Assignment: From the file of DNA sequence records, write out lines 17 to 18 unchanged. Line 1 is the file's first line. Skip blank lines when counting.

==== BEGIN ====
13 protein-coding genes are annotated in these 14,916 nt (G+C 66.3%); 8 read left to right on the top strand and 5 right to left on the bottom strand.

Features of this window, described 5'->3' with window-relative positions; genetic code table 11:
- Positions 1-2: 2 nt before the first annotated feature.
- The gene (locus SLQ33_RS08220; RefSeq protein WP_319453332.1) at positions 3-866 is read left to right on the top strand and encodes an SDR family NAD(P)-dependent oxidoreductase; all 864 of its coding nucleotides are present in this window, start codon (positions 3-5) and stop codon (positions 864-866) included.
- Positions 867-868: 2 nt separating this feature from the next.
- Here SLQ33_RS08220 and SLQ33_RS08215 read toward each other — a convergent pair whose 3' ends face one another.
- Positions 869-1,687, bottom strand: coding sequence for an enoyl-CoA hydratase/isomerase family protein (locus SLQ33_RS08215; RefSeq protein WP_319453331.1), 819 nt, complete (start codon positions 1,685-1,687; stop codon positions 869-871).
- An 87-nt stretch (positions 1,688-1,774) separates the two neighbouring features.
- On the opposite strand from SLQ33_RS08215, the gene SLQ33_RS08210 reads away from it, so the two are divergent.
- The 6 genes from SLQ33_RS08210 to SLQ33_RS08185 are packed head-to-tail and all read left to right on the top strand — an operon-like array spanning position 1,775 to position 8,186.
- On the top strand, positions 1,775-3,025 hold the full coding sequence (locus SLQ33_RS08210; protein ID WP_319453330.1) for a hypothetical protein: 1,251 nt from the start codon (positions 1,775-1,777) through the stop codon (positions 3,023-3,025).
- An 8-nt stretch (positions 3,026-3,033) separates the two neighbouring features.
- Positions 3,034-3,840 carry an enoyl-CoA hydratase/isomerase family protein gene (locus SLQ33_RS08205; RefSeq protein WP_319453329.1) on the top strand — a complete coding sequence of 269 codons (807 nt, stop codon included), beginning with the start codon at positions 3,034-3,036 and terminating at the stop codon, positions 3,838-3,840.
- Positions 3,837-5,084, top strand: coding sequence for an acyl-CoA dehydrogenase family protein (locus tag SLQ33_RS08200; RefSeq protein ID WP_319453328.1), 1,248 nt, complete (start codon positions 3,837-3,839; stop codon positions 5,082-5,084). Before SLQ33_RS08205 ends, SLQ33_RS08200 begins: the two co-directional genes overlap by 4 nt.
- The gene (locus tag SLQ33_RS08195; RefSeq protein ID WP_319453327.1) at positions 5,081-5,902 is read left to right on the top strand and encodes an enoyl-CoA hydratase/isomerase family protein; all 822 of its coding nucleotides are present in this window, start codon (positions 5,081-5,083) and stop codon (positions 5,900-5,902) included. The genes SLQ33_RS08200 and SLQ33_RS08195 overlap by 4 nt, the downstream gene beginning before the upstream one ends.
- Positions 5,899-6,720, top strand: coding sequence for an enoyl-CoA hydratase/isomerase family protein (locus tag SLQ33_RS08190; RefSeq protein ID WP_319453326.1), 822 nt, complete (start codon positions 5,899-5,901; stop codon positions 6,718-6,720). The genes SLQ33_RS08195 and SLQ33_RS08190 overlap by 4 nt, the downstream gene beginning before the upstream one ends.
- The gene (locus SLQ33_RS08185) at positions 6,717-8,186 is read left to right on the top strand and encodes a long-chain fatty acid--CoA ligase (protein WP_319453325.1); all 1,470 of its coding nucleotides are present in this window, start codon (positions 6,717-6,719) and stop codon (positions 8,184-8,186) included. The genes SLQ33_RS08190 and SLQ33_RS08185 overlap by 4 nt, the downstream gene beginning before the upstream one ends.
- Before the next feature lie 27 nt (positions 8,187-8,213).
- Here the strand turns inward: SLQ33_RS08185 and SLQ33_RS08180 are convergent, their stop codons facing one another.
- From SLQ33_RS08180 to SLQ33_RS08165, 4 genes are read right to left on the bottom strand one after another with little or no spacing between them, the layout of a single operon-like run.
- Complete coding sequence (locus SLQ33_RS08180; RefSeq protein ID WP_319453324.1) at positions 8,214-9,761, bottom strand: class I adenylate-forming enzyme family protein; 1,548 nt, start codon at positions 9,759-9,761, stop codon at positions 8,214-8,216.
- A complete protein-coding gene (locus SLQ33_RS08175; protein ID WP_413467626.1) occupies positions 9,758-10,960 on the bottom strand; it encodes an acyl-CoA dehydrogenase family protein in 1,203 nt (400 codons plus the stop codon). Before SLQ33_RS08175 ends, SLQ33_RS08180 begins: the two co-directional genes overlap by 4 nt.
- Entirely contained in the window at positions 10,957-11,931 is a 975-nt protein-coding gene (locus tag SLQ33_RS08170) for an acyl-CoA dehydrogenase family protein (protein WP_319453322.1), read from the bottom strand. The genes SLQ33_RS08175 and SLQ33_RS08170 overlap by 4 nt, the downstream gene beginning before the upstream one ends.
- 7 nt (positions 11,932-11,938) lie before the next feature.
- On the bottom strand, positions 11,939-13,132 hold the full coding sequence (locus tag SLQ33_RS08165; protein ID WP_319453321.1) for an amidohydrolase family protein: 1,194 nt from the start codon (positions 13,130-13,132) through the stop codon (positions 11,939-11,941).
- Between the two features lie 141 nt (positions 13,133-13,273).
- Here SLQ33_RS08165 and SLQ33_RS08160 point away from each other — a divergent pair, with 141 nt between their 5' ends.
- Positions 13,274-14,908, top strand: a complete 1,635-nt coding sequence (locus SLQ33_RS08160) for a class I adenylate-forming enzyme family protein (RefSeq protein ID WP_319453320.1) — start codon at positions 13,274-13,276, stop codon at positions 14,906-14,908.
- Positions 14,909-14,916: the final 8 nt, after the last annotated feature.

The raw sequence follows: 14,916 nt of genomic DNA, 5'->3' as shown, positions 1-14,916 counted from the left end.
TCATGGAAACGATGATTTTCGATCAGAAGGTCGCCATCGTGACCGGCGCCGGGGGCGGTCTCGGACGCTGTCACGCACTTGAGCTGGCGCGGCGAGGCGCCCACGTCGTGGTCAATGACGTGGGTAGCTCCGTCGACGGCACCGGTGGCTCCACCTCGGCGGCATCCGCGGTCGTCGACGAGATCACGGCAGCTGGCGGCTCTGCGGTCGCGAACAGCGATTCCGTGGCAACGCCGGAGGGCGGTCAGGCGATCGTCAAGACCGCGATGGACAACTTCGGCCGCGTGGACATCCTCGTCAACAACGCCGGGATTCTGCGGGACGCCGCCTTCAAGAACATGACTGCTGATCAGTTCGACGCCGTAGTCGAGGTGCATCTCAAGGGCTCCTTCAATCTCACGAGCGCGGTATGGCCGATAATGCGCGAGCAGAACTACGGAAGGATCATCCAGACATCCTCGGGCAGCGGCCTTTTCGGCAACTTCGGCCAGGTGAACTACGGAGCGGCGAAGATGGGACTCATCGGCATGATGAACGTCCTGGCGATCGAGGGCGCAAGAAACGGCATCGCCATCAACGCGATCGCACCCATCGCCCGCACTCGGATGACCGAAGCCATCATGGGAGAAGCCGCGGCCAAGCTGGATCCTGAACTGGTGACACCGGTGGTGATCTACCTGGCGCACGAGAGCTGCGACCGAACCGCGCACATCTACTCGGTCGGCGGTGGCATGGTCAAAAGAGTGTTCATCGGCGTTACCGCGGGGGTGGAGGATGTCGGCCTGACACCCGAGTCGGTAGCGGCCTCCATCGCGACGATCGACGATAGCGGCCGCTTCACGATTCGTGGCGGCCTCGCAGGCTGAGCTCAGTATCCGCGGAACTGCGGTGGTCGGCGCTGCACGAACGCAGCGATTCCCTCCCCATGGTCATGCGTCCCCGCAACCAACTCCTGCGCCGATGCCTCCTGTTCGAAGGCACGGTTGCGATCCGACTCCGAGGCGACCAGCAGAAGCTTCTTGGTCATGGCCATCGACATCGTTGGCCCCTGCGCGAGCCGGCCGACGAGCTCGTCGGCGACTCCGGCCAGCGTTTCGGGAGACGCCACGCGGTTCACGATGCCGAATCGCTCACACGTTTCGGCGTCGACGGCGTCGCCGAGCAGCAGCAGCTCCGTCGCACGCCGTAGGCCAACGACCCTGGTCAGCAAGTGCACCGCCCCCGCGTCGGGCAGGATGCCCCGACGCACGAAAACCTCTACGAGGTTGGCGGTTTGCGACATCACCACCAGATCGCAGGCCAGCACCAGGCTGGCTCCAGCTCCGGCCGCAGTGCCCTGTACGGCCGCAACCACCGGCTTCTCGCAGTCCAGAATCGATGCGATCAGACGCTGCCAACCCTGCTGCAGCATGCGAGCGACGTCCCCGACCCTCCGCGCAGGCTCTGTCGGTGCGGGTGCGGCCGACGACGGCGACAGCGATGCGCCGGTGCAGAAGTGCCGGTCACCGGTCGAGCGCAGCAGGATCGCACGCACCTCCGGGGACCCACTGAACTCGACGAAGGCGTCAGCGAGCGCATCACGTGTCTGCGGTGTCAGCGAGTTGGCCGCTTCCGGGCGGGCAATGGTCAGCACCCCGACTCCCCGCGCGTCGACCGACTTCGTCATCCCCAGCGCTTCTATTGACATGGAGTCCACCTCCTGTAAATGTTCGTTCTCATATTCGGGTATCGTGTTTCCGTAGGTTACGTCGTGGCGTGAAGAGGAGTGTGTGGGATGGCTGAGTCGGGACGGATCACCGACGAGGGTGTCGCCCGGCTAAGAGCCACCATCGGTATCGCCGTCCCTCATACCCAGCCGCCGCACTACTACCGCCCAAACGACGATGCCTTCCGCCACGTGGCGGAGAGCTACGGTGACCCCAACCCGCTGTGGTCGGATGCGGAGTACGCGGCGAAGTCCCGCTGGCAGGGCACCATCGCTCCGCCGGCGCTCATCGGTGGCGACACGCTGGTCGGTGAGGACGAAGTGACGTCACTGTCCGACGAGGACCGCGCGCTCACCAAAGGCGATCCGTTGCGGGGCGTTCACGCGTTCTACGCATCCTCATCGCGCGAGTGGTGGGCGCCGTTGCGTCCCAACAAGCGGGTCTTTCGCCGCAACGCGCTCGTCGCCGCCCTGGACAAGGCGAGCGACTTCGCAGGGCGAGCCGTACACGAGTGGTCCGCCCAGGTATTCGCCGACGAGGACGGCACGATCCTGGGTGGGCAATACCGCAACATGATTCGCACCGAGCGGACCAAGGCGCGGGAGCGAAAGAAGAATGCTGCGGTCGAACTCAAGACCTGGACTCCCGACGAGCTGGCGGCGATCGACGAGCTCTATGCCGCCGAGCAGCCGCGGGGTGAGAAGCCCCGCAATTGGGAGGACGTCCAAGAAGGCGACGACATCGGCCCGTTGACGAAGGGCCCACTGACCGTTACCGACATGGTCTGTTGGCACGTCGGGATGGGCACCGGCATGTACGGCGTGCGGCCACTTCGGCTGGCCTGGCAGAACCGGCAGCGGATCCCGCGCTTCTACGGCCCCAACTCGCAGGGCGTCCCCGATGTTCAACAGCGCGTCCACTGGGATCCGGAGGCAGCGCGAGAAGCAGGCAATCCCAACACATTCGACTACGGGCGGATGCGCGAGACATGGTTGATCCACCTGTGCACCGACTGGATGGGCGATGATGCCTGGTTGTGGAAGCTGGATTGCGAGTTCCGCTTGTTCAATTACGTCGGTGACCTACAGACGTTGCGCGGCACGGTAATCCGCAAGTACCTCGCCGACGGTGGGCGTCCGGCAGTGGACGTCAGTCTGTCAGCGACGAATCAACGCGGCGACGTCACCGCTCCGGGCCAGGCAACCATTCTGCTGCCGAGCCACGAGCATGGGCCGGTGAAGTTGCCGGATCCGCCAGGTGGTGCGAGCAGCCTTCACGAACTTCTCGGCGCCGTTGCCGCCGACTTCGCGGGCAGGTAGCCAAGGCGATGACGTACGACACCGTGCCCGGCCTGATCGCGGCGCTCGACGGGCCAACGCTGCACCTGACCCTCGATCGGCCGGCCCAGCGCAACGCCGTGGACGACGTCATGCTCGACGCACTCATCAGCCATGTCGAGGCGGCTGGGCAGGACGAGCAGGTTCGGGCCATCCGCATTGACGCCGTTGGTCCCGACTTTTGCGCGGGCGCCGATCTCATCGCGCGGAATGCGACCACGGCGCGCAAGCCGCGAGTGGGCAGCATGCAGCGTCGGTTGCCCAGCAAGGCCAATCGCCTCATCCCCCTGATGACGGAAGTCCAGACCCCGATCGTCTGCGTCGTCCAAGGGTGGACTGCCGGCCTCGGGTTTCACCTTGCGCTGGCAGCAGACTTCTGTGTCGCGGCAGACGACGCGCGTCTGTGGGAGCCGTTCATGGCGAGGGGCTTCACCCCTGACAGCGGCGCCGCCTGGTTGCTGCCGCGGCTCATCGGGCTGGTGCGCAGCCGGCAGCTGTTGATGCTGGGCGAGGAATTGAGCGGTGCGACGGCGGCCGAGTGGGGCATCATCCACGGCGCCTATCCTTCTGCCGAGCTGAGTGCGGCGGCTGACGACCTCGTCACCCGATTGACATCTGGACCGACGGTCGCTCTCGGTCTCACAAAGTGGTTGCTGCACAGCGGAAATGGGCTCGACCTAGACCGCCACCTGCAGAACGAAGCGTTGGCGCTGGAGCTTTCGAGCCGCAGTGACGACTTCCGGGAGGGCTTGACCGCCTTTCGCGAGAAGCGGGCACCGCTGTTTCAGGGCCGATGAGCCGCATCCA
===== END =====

- The gene (locus SLQ33_RS08185) at positions 6,717-8,186 is read left to right on the top strand and encodes a long-chain fatty acid--CoA ligase (protein WP_319453325.1); all 1,470 of its coding nucleotides are present in this window, start codon (positions 6,717-6,719) and stop codon (positions 8,184-8,186) included. The genes SLQ33_RS08190 and SLQ33_RS08185 overlap by 4 nt, the downstream gene beginning before the upstream one ends.
- Before the next feature lie 27 nt (positions 8,187-8,213).